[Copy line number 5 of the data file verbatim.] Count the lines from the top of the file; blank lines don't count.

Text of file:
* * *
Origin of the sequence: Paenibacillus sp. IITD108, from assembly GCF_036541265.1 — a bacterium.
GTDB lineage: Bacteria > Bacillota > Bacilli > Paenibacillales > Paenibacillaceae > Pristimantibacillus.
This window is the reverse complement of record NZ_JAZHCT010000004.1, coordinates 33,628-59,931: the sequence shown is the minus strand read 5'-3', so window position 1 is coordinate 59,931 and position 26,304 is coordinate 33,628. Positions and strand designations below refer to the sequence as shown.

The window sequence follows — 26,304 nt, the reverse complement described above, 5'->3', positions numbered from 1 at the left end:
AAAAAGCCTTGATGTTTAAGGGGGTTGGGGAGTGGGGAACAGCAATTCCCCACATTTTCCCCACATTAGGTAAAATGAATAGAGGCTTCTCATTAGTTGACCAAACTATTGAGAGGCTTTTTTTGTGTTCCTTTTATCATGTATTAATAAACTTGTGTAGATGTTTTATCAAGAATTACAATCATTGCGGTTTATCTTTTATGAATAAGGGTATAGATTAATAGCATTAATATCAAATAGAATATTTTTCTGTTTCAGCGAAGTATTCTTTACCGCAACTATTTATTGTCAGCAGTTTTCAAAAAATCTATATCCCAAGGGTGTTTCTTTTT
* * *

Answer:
AAAAAGCCTTGATGTTTAAGGGGGTTGGGGAGTGGGGAACAGCAATTCCCCACATTTTCCCCACATTAGGTAAAATGAATAGAGGCTTCTCATTAGTTGACCAAACTATTGAGAGGCTTTTTTTGTGTTCCTTTTATCATGTATTAATAAACTTGTGTAGATGTTTTATCAAGAATTACAATCATTGCGGTTTATCTTTTATGAATAAGGGTATAGATTAATAGCATTAATATCAAATAGAATATTTTTCTGTTTCAGCGAAGTATTCTTTACCGCAACTATTTATTGTCAGCAGTTTTCAAAAAATCTATATCCCAAGGGTGTTTCTTTTT